I talk to a lot of startup founders who have little knowledge of PR other than an idea that their company should be in TechCrunch. While placements are an easily identifiable result of any PR effort (we sure like to trumpet them on our site), they ultimately are not why a startup should hire a PR firm.
In fact, three main consideration trump all others when it comes time to decide whether to hire a startup PR firm, and only you can decide which of them should influence your decision.
Reason #1 – I’m a Startup Founder, So I Don’t Have Time
As a PR firm, we get excited when we are able to tap our skills and expertise to bring you results that you can’t get on your own. But the fact is that a portion of a PR firm’s function is quite simply outsourcing.
We of course have specialized knowledge and contacts that make PR more efficient and effective, but there’s little secret sauce for much of what we do – we are simply a way to save you, the startup founder, valuable time.
Reason #2 – I’m a Startup Founder, So I Am Impatient
Many startup founders do their own PR, and I have no doubt that many reporters enjoy hearing from them directly. However, finding the right reporter, producer or blogger, staying up to speed with their work and building connections over text, email and Twitter (and the occasional bourbon) is difficult to handle while simultaneously tackling fundraising, product development, recruiting and so on.
A good PR firm either has many of these relationships already built, or the talent to quickly ramp them up.
Reason #3 – I’m a Startup Founder, So I Need the Extraordinary
The best PR firms like to serve this startup need – to be extraordinary. Although there are unlimited resources online for how to build a PR plan, to draft a press release, to write a good pitch, the best of us bring something extra to the table.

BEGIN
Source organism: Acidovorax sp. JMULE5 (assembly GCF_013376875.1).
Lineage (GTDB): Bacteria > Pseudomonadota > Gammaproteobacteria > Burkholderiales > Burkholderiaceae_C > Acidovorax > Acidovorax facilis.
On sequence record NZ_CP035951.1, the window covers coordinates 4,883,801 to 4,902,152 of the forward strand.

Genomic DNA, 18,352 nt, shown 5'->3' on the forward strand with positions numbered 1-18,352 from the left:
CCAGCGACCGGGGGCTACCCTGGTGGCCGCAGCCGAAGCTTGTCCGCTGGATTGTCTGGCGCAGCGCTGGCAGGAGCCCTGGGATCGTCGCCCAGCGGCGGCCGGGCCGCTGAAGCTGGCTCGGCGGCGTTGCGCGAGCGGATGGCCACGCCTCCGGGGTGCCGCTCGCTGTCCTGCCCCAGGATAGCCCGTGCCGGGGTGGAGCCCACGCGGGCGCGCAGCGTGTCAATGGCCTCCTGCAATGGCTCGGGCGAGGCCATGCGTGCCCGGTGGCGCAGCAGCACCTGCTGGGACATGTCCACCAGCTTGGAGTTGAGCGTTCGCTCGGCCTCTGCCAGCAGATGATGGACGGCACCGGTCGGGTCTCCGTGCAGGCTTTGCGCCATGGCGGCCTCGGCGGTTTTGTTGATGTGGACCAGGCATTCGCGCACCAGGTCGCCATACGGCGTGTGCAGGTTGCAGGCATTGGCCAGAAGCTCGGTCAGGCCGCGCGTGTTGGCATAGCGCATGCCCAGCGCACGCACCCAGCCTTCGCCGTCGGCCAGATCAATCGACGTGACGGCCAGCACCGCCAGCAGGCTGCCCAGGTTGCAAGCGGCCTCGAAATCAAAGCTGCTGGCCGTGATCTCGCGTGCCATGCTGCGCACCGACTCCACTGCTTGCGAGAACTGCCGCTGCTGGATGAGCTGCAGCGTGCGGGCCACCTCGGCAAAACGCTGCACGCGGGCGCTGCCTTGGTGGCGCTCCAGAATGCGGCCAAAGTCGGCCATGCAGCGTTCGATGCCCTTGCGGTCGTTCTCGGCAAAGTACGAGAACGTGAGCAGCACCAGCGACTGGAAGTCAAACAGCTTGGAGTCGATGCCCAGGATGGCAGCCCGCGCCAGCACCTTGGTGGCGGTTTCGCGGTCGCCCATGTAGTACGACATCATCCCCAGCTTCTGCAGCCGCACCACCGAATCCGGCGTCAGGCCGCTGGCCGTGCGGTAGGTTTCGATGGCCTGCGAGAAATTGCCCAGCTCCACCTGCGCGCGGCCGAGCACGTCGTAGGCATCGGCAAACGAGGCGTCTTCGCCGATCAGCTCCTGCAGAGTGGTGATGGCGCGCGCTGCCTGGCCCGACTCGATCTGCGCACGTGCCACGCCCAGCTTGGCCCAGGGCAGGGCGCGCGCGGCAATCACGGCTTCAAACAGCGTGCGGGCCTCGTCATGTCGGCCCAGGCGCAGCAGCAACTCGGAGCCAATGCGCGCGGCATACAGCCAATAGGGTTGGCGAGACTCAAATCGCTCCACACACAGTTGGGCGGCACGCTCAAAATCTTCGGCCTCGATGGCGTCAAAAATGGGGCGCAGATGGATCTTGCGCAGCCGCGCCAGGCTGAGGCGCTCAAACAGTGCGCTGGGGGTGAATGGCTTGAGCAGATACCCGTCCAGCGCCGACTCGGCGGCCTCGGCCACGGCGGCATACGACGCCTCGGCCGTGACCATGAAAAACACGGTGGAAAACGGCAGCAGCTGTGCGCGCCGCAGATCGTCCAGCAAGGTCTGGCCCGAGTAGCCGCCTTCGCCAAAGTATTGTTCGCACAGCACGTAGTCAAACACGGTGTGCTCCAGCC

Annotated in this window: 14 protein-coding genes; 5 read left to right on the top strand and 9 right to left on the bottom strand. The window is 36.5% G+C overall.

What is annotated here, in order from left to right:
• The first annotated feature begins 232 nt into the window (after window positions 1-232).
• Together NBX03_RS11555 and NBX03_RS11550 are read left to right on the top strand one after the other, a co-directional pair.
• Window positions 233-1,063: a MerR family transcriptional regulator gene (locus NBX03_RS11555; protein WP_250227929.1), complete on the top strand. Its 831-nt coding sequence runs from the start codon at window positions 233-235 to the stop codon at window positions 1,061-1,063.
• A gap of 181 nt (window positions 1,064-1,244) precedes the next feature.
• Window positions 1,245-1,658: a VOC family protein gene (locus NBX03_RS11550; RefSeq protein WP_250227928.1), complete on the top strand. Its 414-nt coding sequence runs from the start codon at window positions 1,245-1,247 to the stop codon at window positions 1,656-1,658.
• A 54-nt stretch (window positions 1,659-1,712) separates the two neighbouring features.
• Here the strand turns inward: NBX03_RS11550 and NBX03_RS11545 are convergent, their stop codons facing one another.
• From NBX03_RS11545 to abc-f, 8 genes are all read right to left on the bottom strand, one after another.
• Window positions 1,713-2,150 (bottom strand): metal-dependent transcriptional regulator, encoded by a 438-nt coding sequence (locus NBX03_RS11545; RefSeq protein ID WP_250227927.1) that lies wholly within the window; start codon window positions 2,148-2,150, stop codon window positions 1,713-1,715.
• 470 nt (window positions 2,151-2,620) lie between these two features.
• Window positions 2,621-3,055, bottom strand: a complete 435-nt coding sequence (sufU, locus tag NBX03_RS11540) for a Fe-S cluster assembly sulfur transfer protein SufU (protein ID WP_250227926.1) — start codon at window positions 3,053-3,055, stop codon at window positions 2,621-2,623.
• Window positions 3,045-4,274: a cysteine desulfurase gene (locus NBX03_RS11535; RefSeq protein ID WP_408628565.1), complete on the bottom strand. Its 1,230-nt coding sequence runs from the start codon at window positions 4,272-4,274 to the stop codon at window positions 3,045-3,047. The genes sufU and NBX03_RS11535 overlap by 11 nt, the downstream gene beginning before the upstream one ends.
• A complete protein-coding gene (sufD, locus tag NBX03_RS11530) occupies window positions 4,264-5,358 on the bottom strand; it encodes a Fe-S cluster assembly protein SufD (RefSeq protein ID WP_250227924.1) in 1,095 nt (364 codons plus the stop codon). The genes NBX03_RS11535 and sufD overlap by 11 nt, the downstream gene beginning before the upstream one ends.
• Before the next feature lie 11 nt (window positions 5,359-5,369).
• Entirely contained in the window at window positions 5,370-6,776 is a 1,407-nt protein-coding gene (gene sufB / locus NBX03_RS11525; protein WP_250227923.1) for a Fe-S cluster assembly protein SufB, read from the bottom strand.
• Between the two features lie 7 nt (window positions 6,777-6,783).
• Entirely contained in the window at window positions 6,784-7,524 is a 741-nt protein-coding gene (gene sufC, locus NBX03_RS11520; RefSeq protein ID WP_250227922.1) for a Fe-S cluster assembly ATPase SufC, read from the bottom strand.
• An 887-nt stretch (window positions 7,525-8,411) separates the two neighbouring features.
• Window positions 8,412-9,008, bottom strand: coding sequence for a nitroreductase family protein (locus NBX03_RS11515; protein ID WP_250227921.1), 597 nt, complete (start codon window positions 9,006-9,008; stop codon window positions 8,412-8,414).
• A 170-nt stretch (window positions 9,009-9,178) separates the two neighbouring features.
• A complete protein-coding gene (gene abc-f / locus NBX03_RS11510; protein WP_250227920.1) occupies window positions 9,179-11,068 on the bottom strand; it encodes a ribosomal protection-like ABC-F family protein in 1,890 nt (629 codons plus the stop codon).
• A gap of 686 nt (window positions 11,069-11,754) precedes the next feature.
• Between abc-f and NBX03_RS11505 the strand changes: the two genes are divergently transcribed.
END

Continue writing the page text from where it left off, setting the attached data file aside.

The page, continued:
What is that something extra? It might be taking a niche product and making it relevant to a mainstream audience. It may be capturing the essence of a brand in a one-sentence summary. It may be capitalizing on seemingly unrelated events to gain attention.
This is where the skill of PR and communications comes through loudest, and where folks like us start earning our outrageous(ly reasonable) fees.
So while there are scores of reasons to do PR (credibility, awareness, recruiting, valuation, competition, etc.), there are just those three reasons above to hire a firm.
Whether you do or don’t simply is simply a function of how big of an issue each one of the reasons is for you and your startup. If you’re a founder with no time at all but want the exposure PR brings, then hire a firm. If you have a funding announcement in a couple of weeks, or need attention ahead of SXSW in three months, then hire a firm. If your messaging thuds instead of inspires, if it fails to capture the essence of your brand, then hire a firm.
I would love to share more on this topic – if you’d like to discuss it please email me!